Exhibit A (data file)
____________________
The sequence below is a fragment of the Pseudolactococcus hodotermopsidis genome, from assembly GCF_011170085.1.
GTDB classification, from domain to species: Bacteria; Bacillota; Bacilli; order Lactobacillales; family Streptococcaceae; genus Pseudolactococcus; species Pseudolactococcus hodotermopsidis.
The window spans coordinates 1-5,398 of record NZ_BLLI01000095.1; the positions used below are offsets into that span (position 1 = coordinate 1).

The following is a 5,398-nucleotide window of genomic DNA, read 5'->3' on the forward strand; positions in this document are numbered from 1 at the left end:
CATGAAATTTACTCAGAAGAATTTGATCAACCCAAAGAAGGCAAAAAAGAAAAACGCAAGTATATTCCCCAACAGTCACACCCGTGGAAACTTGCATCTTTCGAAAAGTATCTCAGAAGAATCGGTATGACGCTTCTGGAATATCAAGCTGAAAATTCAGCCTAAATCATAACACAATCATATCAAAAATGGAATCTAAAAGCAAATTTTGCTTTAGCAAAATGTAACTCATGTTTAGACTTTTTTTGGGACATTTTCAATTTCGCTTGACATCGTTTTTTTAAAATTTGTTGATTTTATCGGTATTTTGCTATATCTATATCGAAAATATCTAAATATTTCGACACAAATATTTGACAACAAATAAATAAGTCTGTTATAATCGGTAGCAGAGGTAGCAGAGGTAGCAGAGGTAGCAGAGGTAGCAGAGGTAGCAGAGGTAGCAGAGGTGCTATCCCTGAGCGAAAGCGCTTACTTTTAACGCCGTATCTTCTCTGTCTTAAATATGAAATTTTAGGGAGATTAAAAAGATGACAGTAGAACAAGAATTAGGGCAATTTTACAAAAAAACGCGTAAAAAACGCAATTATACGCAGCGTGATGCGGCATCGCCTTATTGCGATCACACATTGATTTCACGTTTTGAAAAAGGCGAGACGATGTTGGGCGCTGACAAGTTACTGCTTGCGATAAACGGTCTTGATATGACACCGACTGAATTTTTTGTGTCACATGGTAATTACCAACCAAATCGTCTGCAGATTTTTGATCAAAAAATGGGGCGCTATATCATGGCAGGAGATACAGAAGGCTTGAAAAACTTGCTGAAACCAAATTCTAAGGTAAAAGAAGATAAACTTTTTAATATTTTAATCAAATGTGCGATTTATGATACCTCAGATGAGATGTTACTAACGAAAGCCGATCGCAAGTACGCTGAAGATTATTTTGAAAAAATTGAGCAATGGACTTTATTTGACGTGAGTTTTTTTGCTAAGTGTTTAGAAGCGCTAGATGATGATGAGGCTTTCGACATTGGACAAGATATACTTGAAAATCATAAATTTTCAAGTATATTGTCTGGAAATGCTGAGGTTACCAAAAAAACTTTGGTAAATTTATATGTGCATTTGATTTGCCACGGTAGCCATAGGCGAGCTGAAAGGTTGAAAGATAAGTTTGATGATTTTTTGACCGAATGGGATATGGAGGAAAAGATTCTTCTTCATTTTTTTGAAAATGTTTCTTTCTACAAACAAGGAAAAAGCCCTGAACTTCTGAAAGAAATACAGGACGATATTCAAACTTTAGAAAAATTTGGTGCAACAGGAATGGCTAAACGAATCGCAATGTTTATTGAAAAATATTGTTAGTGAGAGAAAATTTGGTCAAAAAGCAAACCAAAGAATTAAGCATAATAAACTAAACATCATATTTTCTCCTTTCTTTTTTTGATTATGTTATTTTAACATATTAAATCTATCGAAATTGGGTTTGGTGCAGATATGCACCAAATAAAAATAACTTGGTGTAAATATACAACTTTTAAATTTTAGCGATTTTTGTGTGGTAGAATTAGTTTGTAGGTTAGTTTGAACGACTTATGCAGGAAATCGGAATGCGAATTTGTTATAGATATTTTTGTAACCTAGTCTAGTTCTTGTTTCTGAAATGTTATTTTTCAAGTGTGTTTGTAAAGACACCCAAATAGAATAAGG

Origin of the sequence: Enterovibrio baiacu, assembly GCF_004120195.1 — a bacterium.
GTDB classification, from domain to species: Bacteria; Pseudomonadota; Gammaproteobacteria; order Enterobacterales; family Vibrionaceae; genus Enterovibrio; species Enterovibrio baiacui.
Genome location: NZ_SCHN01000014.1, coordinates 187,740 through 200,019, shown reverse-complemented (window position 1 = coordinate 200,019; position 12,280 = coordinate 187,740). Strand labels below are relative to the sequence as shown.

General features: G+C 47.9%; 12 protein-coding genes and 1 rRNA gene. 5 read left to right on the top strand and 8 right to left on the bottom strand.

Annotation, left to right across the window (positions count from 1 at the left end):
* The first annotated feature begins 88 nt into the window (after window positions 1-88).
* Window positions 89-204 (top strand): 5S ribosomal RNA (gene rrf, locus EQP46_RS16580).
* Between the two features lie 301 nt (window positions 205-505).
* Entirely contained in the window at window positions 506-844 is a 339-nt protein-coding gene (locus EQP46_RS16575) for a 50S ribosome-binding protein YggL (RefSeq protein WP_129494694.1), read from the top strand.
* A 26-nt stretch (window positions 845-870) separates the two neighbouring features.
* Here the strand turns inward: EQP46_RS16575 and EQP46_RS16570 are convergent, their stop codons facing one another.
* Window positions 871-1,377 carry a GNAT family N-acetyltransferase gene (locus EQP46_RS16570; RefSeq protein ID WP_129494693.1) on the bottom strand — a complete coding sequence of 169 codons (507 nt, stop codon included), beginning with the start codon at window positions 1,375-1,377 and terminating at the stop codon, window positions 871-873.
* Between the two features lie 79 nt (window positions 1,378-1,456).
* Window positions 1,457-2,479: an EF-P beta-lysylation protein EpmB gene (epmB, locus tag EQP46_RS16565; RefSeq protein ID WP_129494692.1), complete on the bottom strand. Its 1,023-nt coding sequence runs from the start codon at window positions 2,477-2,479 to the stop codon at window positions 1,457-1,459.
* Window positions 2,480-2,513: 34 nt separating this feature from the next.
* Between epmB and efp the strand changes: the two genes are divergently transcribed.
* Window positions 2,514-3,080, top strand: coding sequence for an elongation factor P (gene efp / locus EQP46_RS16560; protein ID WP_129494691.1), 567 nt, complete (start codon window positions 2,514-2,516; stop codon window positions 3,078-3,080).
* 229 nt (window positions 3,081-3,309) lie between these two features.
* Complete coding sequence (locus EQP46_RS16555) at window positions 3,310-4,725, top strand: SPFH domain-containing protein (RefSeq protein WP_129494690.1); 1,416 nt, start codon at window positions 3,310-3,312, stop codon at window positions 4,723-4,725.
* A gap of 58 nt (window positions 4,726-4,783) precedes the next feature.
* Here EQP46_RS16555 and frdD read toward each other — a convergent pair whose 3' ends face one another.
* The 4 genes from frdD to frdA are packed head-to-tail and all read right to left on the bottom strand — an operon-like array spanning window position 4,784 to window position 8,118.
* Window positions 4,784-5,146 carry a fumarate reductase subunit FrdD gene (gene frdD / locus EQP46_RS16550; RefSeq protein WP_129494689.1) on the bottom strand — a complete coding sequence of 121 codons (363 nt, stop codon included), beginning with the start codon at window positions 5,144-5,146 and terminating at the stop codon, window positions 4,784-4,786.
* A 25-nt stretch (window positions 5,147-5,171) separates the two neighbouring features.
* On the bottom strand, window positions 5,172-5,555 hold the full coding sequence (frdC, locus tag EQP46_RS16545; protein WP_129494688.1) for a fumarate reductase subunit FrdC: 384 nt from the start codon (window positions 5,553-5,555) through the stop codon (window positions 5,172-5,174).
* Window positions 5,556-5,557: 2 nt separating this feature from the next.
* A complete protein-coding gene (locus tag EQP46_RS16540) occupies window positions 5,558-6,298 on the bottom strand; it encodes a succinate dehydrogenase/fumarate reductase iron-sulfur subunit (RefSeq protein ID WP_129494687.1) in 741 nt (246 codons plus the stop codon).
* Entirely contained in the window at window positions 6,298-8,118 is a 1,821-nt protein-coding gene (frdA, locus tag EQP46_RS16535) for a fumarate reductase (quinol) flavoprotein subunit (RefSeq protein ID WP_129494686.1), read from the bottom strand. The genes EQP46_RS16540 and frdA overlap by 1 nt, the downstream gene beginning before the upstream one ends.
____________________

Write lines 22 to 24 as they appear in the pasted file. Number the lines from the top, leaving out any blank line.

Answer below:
* Window positions 2,514-3,080, top strand: coding sequence for an elongation factor P (gene efp / locus EQP46_RS16560; protein ID WP_129494691.1), 567 nt, complete (start codon window positions 2,514-2,516; stop codon window positions 3,078-3,080).
* 229 nt (window positions 3,081-3,309) lie between these two features.
* Complete coding sequence (locus EQP46_RS16555) at window positions 3,310-4,725, top strand: SPFH domain-containing protein (RefSeq protein WP_129494690.1); 1,416 nt, start codon at window positions 3,310-3,312, stop codon at window positions 4,723-4,725.